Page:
Tokuda Kyuichi


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Tokuda Kyuichi

 

Born Sept. 12,1894, in the village of Nago, Okinawa Prefecture; died Oct. 14,1953, in Peking. Figure in the Japanese workers’ movement.

The son of a printer, Tokuda took part in mass antigovernment riots in Tokyo in August 1918 (seeRICE RIOTS). After graduating from the law faculty of Tokyo Imperial University in 1920, Tokuda began his political career. As a representative of the Suiyo-kai Marxists (the Wednesday Group), he took part in the First Congress of Communist and Revolutionary Parties of the Far East, which was held in Moscow in January and February 1922. After returning to Japan, he helped found the Communist Party of Japan (CPJ), and at its underground Constituent Congress on July 15, 1922, Tokuda was elected a member of the Central Committee of the CPJ. From 1923 to 1927, together with S. Katayama, M. Watanabe, and S. Ichikawa, he headed the party’s struggle against H. Yamakawa’s right opportunist liquidator deviation and K. Fukumuto’s left opportunist sectarian deviation.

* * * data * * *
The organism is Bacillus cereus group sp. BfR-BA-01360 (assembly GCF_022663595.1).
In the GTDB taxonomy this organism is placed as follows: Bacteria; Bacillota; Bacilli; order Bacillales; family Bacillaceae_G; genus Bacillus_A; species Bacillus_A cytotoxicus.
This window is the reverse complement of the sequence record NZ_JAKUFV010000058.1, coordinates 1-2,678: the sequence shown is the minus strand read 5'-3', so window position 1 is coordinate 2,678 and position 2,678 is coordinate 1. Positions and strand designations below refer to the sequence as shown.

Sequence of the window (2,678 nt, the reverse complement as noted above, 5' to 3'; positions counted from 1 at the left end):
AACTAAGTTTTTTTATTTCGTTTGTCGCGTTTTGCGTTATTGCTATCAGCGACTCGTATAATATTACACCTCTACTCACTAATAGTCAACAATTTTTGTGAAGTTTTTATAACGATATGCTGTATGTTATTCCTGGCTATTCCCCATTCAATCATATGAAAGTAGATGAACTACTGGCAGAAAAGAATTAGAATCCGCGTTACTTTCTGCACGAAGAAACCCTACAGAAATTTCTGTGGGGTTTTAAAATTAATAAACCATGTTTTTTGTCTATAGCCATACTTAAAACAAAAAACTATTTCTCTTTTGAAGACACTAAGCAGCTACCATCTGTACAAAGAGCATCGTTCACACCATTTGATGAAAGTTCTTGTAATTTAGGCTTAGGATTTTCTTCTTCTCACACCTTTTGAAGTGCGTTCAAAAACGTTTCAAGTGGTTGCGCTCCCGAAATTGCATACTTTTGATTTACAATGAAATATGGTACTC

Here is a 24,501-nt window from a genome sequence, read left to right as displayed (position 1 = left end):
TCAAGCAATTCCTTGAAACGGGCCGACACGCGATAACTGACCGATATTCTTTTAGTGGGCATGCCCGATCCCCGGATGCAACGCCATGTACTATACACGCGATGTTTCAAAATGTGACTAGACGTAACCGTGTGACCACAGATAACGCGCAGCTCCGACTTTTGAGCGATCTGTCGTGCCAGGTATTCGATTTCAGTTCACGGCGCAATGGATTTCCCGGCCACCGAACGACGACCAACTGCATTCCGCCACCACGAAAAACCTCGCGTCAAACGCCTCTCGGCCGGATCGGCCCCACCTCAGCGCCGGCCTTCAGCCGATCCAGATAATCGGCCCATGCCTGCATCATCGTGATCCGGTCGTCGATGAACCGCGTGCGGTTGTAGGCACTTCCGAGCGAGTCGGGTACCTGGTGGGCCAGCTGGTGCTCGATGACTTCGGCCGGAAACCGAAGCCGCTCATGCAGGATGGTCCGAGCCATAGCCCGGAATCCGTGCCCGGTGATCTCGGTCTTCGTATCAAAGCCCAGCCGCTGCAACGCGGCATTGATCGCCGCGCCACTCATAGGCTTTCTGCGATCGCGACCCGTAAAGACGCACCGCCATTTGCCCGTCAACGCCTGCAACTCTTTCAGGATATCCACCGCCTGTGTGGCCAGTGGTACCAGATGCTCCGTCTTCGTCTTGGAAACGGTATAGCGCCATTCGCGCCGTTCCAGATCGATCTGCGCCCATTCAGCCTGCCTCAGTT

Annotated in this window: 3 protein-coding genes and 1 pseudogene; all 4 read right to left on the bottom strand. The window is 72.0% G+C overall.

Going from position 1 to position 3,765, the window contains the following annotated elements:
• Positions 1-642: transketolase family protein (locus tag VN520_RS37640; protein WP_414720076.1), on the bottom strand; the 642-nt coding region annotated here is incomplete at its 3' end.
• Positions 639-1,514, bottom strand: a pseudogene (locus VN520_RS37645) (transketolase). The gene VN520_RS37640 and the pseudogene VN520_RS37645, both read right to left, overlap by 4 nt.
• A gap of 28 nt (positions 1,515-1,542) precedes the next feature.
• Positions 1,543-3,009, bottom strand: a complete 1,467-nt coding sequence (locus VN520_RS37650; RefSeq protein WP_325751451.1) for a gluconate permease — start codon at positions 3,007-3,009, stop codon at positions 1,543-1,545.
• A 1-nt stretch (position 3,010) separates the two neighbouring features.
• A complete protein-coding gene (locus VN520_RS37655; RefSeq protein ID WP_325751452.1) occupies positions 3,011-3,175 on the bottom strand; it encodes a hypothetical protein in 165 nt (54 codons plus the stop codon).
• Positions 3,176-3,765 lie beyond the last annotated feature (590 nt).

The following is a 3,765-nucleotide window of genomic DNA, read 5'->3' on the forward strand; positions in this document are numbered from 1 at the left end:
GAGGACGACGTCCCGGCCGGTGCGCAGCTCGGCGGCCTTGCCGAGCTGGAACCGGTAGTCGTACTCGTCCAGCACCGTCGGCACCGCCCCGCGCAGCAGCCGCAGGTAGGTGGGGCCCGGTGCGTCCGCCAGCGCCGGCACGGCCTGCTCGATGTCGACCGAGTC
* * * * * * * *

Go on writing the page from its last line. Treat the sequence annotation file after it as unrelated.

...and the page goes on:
In 1926, Tokuda illegally left Japan twice to take part in the work of the Executive Committee of the Comintern. In February 1928 he was arrested, and in October 1934, after a “trial” that lasted nearly seven years, he was sentenced to ten years in prison for his revolutionary activities. He served his sentence in several prisons, including Abashiri Prison in the northern part of the island of Hokkaido. On the expiration of his term, however, he was not released; he did not leave prison until Oct. 10,1945, after Japan’s defeat in World War II.

After the Fourth Congress of the CPJ in December 1945, Tokuda was elected general secretary of the party. In January 1946 he became a deputy to the Japanese Diet. From 1946 to 1950, with Tokuda’s active participation, the CPJ strengthened and expanded its ranks considerably and carried on a struggle for a peace-loving, independent, and democratic Japan.

Under threat of arrest, Tokuda was forced to go underground in the summer of 1950. Although he was seriously ill, he continued to direct the CPJ. Tokuda died in 1953 in China, where he had gone for treatment. Because of persecution, the CPJ was not able to announce his death until July 29, 1955, at the Sixth National Conference of the party, which was legally held in Tokyo.

WORKS

Waga omoide (My Recollections). Tokyo, 1948.
“K 30-i godovshchine Kommunistich. partii Iaponii.” Pravda, Aug. 2–3, 1952.

REFERENCE

“Kiuiti Tokuda.” In the collection Zhizri, otdannaia bor’be, 2nd ed. Moscow, 1966.